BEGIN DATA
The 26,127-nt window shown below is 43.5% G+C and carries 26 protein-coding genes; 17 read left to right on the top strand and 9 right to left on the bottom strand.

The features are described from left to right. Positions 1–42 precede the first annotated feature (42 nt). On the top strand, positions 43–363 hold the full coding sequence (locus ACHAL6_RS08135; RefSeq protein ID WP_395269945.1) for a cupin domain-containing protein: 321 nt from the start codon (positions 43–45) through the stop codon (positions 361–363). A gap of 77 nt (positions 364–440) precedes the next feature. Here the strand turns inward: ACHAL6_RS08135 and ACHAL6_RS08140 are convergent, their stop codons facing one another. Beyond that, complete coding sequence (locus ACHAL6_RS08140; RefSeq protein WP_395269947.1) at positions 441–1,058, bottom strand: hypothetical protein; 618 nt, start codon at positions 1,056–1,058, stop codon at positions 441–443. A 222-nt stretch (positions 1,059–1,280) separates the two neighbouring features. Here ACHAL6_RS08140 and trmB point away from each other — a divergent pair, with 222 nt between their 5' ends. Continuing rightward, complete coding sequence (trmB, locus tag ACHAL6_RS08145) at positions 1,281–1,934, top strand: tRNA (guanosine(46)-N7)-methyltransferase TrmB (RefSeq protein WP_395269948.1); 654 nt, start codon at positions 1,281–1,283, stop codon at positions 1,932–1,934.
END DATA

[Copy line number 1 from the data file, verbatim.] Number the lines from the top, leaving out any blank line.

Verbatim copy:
The 26,127-nt window shown below is 43.5% G+C and carries 26 protein-coding genes; 17 read left to right on the top strand and 9 right to left on the bottom strand.